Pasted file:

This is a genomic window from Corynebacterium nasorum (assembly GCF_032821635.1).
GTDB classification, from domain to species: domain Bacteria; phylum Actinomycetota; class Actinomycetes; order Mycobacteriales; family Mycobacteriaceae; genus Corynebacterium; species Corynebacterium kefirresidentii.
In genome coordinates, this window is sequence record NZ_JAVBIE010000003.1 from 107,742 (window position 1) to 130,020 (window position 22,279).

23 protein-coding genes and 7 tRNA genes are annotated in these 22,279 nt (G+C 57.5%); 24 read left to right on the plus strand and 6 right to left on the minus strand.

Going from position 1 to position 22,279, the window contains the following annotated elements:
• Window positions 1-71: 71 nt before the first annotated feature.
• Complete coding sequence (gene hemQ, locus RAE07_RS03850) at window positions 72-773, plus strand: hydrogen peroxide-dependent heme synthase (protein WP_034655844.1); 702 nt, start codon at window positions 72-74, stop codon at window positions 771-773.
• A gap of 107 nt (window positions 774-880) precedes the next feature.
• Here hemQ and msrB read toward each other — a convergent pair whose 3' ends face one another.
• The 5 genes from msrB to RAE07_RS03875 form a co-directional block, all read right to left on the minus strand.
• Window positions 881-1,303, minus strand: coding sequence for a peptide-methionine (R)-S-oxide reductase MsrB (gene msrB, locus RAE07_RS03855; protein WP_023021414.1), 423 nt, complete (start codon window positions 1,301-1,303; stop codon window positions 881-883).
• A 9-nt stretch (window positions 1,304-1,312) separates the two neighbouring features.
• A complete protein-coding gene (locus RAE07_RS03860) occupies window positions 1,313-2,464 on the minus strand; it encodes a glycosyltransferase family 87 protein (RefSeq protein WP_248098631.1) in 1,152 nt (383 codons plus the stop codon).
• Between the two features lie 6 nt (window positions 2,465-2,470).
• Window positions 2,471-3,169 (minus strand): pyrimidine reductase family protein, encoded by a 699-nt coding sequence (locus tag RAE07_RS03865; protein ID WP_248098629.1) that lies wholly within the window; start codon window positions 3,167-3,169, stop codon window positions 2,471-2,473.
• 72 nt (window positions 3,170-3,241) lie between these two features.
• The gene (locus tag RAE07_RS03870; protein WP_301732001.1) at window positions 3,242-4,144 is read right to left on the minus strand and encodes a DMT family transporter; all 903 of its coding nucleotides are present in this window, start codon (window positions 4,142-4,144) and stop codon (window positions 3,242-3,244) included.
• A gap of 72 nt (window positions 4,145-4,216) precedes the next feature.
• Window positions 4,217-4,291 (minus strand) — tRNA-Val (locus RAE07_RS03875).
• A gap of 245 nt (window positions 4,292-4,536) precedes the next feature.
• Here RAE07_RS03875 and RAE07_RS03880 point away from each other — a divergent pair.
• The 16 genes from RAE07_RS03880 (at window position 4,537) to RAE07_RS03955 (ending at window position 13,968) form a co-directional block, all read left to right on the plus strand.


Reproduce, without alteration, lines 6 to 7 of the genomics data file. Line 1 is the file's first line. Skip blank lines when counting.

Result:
• Window positions 1-71: 71 nt before the first annotated feature.
• Complete coding sequence (gene hemQ, locus RAE07_RS03850) at window positions 72-773, plus strand: hydrogen peroxide-dependent heme synthase (protein WP_034655844.1); 702 nt, start codon at window positions 72-74, stop codon at window positions 771-773.